Shaefer v. Chorba, No. 3:23-0019, 2023 U.S. Dist. LEXIS 170844, at *5 (M.D. Pa. Sep. 25, 2023). A Pennsylvania federal court dismissed a former student’s § 1983 claim against a school
district and principal arising from a teacher’s taking inappropriate photos of the student due to lack of knowledge or reason to know of the teacher’s misconduct.
Plaintiff, Julie Shaefer (‘Shaefer”), was a student at Valley View School District (“District”) High School from August 2013 to June 2017. In 2021, after Shaefer had graduated from the District, Lackawanna County Detectives notified Shaefer that Jamie Chorba (“Chorba”), her former high school gym and health teacher, had downloaded photographs of her from social media dating back to 2013; had multiple photos of her buttocks that he took in the high school gymnasium on more than one occasion; and created photographs of her face morphed onto the nude body of a different female engaging in sexual acts with nude bodies of a male which has Chorba’s faced morphed onto it.
Shaefer was not aware of these photos until after she had graduated from the District. The images were found in conjunction with numerous other photographs of students and other minors, as well as inappropriate photographs and videos that Chorba had taken of himself on school property, which led to the teacher misconduct legal case. Ultimately, Chorba plead guilty to sexual exploitation of children, along with other crimes involving inappropriate behaviors with children.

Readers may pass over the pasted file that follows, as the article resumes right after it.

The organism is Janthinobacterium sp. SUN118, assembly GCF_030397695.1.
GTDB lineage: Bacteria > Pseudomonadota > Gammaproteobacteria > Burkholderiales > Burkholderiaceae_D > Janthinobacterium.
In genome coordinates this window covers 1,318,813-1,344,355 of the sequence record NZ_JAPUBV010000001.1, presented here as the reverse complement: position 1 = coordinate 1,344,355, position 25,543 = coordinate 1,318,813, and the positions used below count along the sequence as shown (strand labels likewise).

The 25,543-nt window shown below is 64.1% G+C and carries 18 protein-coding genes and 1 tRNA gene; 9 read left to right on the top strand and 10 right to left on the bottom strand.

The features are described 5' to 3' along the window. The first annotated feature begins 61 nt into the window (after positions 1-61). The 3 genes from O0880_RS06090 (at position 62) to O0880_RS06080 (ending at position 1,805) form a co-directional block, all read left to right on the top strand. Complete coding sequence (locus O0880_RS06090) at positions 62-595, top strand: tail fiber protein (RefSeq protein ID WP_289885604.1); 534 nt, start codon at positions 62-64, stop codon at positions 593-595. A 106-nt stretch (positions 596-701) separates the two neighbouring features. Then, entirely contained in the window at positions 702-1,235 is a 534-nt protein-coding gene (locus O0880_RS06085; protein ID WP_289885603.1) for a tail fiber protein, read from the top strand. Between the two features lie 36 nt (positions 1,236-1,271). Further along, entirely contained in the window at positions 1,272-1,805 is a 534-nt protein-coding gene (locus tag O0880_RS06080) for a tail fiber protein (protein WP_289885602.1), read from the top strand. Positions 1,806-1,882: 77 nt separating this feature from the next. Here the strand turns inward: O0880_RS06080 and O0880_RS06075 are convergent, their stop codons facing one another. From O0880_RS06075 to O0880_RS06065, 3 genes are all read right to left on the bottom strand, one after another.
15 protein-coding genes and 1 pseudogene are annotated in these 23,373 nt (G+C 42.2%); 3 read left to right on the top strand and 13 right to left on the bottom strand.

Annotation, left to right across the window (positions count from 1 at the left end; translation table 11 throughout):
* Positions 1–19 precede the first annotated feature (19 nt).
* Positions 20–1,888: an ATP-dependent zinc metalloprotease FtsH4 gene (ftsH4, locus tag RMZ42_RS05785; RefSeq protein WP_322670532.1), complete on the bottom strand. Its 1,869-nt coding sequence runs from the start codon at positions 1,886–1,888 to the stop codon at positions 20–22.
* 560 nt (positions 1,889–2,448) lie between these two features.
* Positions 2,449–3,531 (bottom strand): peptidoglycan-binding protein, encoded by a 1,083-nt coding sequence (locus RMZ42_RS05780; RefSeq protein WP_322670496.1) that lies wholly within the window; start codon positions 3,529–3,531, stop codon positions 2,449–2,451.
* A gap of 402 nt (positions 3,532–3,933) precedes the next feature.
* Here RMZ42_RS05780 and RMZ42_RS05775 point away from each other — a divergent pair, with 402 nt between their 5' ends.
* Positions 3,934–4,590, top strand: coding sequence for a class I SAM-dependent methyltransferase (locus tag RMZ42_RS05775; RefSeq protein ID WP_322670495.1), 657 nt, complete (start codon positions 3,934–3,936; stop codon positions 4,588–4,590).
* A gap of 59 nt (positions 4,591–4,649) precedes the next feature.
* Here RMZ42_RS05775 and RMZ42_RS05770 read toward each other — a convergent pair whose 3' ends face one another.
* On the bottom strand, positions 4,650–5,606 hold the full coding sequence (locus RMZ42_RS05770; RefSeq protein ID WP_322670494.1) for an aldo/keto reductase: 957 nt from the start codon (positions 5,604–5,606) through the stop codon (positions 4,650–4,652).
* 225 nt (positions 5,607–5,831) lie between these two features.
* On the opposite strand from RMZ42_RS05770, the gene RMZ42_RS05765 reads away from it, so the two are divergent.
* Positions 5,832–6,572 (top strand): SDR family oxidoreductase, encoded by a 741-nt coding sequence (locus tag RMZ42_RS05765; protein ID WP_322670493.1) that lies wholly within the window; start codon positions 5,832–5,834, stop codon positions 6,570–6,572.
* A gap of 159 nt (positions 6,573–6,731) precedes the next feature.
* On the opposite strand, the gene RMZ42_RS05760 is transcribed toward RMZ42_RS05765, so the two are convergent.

Shaefer’s claims against the School District and Mendicino alleged, inter alia, a violation of the constitutional right to bodily integrity pursuant to 42 U.S.C. § 1983. To state a claim under Section 1983, a plaintiff must show that the defendant “acting under the color of state law, deprived him of a right secured by the Constitution or the laws of the United States.” Additionally, to demonstrate that her substantive due process rights were violated, Shaefer was required to establish that the particular interest at issue is protected by the substantive due process clause, and that the government’s deprivation of that protected interest “shocks the conscience.”
The Third Circuit Court of Appeals has recognized that individuals have a constitutional liberty interest in personal bodily integrity that is protected by the Due Process Clause of the Fourteenth Amendment. However, the Court explained that when applying a standard as nebulous as “shocks the conscience,” courts typically look to precedent. The Court noted that in the majority of cases in which it was found that official conduct and administrator’s responses “shocked the conscience,” serious sexual battery, sexual molestation, sexual assault, or other direct sexual harassment by a district employee was involved. Accordingly, the Court felt that this case was distinguishable because Shaefer alleged no sexual interactions with Chorba.
Regarding her state-created danger claim, Shaefer alleged that the District’s failure to act created the danger to which she was subjected by Chorba.